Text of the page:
California has passed a new law going into effect in 2023 that bans Tesla and other automakers from advertising their vehicles as “fully self driving.”
The Senate Bill (SB) No. 1398, sponsored by Democratic state senator Lena Gonzales, effectively prohibits Tesla from using the Full Self-Driving (FSD) name for its Advanced Driver Assist System (ADAS) package.
“A manufacturer or dealer shall not name any partial driving automation feature, or describe any partial driving automation feature in marketing materials, using language that implies or would otherwise lead a reasonable person to believe, that the feature allows the vehicle to function as an autonomous vehicle, as defined in Section 38750, or otherwise has functionality not actually included in the feature.”
California Senate Bill 1398
The new law states that auto manufacturers and dealers are prohibited from “deceptively naming, referring to, or marketing” a car as self-driving if it’s only equipped with partial automation features that still require human drivers to pay attention and take over driving at times.
The new bill, which was signed by California governor Gavin Newsom in September and comes into effect on January 1, 2023, applies not just to the sale of cars but also to all feature updates and vehicle upgrades in order to prevent “driver confusion.”
While the California Department of Motor Vehicles (DMV) already had rules banning the false advertisement of self-driving cars, Senator Gonzales told the Los Angeles Times in August that the DMV’s lack of enforcement prompted her and state legislators to advance the bill to enshrine the rules into state law.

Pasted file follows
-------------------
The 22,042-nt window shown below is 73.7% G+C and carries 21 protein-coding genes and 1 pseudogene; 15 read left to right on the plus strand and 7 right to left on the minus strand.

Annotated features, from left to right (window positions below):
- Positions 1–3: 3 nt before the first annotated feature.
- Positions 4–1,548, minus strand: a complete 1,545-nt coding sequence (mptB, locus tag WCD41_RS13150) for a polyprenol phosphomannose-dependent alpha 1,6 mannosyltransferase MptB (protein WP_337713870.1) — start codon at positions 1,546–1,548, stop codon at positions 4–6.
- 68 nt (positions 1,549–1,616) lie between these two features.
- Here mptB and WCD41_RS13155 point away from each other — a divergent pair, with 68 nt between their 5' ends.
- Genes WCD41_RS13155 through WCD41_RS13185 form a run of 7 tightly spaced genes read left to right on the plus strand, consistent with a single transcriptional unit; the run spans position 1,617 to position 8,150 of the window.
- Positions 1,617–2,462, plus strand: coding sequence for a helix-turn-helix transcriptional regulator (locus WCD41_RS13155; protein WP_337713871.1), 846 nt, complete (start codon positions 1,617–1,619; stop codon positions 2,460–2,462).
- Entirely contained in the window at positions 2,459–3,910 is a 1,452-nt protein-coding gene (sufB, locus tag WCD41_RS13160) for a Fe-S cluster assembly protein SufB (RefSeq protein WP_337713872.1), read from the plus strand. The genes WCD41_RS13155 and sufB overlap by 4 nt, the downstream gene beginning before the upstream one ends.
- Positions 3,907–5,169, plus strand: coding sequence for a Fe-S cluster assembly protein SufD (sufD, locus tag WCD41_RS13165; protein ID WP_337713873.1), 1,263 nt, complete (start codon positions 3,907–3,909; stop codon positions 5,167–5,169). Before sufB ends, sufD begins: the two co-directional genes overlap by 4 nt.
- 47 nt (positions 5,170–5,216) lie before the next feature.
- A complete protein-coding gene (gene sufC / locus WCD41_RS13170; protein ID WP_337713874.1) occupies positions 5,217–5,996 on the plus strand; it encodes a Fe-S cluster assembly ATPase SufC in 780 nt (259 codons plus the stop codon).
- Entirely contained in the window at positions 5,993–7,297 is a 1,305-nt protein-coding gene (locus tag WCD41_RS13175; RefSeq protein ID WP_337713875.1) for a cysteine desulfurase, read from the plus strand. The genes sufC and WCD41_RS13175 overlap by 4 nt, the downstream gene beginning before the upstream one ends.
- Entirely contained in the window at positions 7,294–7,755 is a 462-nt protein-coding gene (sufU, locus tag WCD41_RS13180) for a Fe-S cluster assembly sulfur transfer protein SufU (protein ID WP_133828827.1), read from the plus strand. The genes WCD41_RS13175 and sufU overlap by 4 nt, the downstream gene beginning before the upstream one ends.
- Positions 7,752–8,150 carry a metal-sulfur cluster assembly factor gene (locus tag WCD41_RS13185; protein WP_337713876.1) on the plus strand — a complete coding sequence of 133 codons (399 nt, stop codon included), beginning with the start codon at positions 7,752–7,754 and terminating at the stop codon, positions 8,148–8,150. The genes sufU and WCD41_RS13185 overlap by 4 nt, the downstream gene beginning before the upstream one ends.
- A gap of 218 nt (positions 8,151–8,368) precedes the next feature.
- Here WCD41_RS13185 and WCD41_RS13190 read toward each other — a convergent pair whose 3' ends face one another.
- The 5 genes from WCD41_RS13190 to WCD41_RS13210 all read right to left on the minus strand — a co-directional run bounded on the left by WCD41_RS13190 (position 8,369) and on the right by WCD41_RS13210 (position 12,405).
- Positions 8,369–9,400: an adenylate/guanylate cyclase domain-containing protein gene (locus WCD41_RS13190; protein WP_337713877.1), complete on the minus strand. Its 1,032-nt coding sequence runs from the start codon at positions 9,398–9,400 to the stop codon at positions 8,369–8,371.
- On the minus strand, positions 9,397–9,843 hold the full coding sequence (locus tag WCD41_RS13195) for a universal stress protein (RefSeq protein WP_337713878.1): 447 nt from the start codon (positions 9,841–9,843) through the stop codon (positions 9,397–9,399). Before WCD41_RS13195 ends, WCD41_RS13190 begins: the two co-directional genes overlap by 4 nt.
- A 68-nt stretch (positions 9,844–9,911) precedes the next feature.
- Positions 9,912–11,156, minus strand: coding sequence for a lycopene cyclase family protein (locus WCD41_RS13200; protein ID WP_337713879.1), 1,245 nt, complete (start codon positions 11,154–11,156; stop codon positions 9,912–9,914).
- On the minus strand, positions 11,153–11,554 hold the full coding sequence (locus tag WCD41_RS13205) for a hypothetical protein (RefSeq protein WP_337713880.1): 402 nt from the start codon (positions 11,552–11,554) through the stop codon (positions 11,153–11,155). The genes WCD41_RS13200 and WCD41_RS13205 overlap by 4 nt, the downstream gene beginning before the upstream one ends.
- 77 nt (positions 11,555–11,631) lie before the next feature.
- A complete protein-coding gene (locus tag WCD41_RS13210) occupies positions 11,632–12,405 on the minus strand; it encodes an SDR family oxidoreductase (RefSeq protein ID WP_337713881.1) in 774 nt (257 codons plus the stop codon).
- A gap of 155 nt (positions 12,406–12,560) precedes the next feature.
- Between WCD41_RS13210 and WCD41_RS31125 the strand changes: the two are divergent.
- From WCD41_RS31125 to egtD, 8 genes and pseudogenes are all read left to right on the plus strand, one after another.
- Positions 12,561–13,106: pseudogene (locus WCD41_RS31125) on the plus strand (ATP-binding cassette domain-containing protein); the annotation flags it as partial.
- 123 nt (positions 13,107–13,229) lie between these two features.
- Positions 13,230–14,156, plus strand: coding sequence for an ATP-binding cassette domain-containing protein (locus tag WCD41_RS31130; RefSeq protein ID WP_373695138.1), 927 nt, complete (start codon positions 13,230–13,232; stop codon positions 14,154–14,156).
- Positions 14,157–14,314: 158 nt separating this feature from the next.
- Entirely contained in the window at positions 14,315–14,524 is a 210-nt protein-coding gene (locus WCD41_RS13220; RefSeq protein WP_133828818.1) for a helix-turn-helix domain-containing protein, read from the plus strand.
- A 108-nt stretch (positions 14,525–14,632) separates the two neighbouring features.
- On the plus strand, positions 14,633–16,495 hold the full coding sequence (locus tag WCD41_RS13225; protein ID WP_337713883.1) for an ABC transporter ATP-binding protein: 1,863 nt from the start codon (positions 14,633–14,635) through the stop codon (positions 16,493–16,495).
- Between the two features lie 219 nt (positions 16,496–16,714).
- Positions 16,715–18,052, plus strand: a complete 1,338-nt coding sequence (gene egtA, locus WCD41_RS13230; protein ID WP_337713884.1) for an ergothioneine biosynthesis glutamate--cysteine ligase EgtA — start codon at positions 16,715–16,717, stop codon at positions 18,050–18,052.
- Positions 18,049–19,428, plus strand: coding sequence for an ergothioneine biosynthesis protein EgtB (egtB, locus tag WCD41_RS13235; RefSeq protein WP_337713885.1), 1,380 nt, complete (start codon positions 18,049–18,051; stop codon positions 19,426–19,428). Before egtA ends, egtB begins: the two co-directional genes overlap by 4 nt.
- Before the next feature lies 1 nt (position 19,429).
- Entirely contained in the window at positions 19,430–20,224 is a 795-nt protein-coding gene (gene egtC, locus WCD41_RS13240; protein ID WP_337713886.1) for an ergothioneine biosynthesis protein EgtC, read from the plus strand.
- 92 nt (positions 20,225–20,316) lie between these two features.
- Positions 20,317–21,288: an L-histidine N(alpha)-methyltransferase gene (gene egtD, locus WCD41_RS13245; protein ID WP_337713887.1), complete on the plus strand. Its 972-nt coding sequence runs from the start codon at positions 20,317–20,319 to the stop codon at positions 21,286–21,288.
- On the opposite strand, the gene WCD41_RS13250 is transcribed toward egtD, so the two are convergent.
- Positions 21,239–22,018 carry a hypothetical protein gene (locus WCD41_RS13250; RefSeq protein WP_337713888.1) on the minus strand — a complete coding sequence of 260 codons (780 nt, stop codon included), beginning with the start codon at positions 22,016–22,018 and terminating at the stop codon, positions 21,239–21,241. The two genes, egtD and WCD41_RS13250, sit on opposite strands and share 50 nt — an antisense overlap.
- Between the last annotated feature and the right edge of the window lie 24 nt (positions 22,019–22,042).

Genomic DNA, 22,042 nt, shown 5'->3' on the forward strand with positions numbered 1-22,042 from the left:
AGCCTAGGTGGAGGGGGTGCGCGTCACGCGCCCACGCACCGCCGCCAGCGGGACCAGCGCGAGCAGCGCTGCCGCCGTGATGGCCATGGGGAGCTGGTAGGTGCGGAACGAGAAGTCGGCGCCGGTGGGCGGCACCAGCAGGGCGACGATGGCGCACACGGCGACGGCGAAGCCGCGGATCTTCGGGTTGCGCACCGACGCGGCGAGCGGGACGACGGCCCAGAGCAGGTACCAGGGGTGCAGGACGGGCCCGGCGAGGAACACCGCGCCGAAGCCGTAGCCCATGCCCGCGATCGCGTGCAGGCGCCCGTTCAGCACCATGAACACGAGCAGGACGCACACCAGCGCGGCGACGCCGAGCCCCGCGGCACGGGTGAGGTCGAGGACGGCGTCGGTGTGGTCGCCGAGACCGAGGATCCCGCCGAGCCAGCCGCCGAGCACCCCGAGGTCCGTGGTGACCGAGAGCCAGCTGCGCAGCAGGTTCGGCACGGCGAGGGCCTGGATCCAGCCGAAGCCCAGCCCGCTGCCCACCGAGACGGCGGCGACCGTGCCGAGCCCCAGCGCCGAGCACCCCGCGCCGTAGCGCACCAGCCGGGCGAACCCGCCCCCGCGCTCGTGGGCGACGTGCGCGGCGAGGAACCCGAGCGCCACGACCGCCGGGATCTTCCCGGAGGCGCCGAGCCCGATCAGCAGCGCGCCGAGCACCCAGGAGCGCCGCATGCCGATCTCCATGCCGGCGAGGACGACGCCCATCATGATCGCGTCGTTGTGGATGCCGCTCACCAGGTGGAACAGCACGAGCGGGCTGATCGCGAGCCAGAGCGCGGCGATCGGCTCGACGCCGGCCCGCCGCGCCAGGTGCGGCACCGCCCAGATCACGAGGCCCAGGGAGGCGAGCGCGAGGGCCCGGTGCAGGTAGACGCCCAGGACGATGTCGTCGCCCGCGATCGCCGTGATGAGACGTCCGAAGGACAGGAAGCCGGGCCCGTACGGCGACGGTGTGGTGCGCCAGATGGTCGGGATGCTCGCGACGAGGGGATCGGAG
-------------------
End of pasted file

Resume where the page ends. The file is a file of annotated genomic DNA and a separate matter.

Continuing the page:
“(This bill) increases consumer safety by requiring dealers and manufacturers that sell new passenger vehicles equipped with a semiautonomous driving assistance feature … to give a clear description of the functions and limitations of those features.”
Senator Lena Gonzalez in a statement
Tesla has been lobbying against the bill, arguing that it already makes buyers aware of the Full Self-Driving software’s limitations. The EV maker has also been cited in several legal cases and investigations over its ADAS, as well as an ongoing investigation by the US Department of Justice over advertising for its Autopilot features.
On its website, Tesla notes that Full Self-Driving features require “active driver supervision and do not make the vehicle autonomous.”
“Full autonomy will be dependent on achieving reliability far in excess of human drivers as demonstrated by billions of miles of experience, as well as regulatory approval, which may take longer in some jurisdictions,” Tesla notes on its website.
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